Massachusetts Courts Strike Deal to End ICE’s Catch-22

When ICE officials detain immigrants for having been charged with criminal offenses, and then refuse to take the immigrants to court to resolve those charges, the immigrants who happen to be innocent are caught in a Catch-22. A newly struck deal is about to change that.

Immigrants charged with offenses that get them detained by federal immigration officials have been subjected to a Catch-22 in Massachusetts. When officers from Immigration and Customs Enforcement refuse to take the detainees to court to answer their criminal charges, the immigrants have no way to clear themselves of the charges that resulted in their detention in the first place.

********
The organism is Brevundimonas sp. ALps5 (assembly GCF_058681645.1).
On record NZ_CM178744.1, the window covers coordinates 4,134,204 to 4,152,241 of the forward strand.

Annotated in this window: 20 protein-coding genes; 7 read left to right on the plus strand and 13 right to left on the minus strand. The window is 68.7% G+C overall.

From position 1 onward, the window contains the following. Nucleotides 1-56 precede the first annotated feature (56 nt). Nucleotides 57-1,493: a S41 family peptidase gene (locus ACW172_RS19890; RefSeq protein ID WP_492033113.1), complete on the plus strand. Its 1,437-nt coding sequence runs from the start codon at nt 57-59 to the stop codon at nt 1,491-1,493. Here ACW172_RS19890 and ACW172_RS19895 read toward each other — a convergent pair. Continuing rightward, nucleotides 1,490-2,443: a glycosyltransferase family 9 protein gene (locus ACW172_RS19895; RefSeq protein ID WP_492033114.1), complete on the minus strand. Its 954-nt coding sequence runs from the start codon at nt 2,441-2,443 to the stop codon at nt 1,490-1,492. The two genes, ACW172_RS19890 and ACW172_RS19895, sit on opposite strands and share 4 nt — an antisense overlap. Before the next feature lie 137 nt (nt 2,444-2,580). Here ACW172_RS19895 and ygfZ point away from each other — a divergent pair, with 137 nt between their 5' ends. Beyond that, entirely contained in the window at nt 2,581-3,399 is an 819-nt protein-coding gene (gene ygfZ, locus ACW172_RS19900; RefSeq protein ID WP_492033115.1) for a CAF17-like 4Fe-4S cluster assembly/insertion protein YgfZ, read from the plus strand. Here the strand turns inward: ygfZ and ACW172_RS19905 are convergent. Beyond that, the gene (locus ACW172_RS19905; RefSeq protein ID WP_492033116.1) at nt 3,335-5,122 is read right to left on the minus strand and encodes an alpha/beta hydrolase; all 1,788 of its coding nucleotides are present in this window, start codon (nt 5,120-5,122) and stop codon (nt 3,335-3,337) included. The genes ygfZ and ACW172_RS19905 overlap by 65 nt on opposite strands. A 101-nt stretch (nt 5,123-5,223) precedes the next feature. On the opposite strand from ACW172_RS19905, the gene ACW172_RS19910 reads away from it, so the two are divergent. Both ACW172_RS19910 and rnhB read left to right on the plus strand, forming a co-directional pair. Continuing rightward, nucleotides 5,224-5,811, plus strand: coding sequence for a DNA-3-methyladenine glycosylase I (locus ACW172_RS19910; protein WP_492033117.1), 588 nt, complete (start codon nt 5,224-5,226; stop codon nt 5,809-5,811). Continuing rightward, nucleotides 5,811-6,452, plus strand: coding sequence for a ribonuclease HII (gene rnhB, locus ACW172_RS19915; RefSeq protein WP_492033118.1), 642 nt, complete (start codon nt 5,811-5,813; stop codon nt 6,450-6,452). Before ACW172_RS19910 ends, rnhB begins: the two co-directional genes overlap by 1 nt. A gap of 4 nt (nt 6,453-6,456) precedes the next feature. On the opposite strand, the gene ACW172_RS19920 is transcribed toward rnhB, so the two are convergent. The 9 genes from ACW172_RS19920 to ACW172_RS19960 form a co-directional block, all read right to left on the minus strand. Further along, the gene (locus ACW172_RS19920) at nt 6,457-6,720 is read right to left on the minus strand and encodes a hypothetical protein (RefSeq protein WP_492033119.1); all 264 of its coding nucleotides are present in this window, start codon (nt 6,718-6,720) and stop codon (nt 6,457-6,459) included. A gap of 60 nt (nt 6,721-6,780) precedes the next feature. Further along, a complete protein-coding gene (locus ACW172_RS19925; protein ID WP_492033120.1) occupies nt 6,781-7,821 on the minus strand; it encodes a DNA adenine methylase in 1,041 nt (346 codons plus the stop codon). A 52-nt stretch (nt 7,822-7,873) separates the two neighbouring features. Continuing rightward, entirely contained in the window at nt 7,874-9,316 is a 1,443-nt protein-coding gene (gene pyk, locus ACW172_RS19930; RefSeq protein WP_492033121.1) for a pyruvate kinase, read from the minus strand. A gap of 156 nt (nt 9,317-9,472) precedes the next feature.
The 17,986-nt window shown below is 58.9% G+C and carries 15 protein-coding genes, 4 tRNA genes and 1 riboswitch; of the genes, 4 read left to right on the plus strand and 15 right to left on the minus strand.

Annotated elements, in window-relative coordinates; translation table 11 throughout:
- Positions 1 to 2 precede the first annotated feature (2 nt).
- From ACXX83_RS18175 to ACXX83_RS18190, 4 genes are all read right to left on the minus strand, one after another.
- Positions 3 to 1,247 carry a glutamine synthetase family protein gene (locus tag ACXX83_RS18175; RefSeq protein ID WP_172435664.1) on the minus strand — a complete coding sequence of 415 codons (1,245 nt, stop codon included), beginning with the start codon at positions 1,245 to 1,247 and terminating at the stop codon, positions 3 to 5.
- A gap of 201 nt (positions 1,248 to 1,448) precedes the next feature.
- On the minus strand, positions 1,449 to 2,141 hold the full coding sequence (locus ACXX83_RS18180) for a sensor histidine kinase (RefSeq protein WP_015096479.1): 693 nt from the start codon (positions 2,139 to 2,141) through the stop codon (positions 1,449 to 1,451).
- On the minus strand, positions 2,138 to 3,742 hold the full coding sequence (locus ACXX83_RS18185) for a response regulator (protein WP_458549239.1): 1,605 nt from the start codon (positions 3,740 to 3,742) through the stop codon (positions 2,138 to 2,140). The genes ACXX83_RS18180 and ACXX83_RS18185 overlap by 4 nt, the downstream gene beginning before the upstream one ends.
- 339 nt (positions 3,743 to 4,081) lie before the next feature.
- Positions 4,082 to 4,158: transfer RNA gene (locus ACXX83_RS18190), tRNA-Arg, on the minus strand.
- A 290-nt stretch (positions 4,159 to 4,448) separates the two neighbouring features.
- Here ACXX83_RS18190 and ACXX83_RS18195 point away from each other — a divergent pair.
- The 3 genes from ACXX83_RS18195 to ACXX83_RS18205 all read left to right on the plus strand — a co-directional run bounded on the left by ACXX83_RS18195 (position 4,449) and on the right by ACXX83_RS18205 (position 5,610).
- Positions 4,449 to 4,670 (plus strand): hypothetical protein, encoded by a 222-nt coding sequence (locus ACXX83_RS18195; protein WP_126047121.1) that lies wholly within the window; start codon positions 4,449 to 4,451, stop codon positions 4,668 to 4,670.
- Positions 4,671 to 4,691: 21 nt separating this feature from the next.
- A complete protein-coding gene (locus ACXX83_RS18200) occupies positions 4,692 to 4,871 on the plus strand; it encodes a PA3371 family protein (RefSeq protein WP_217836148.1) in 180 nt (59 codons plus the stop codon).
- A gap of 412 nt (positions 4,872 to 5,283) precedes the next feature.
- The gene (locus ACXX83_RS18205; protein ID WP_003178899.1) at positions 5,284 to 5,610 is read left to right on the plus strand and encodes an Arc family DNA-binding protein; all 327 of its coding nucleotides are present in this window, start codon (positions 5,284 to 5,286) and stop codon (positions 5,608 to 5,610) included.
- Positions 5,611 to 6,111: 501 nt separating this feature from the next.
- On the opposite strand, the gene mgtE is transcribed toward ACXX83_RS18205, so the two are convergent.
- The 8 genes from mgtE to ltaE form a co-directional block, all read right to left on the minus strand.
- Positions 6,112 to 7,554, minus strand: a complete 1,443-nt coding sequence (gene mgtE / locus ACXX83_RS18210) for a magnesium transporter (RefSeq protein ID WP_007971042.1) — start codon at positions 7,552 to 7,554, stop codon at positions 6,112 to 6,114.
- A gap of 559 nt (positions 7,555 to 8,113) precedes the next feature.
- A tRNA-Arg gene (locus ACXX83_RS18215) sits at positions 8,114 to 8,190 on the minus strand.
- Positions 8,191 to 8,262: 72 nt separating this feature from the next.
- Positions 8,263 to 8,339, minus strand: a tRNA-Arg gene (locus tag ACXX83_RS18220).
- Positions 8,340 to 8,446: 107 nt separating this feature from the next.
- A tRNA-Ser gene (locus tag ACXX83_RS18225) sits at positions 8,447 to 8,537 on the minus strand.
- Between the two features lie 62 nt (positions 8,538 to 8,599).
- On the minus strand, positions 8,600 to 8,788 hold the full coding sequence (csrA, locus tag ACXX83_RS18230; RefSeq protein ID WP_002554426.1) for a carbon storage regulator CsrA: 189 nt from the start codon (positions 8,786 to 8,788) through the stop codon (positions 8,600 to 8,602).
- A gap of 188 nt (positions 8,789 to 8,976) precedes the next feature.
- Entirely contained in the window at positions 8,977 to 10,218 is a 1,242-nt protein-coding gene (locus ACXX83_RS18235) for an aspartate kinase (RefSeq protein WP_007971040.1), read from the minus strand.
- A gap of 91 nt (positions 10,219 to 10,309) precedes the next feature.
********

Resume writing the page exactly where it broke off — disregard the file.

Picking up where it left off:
Now, Boston Globe columnist Adrian Walker reports, a deal struck by the state’s trial courts, the ACLU, public defenders, and the sheriffs of three counties, trial judges will be able to order that defendants be brought to court. Next what’s needed, Walker argues, “is to kick ICE out of Massachusetts courthouses altogether,” to make immigrants less fearful of the justice system. “Guaranteeing the right of incarcerated people to go to court is a victory for justice,” Walker writes. “But it’s only a first step in addressing overzealous immigration enforcement.”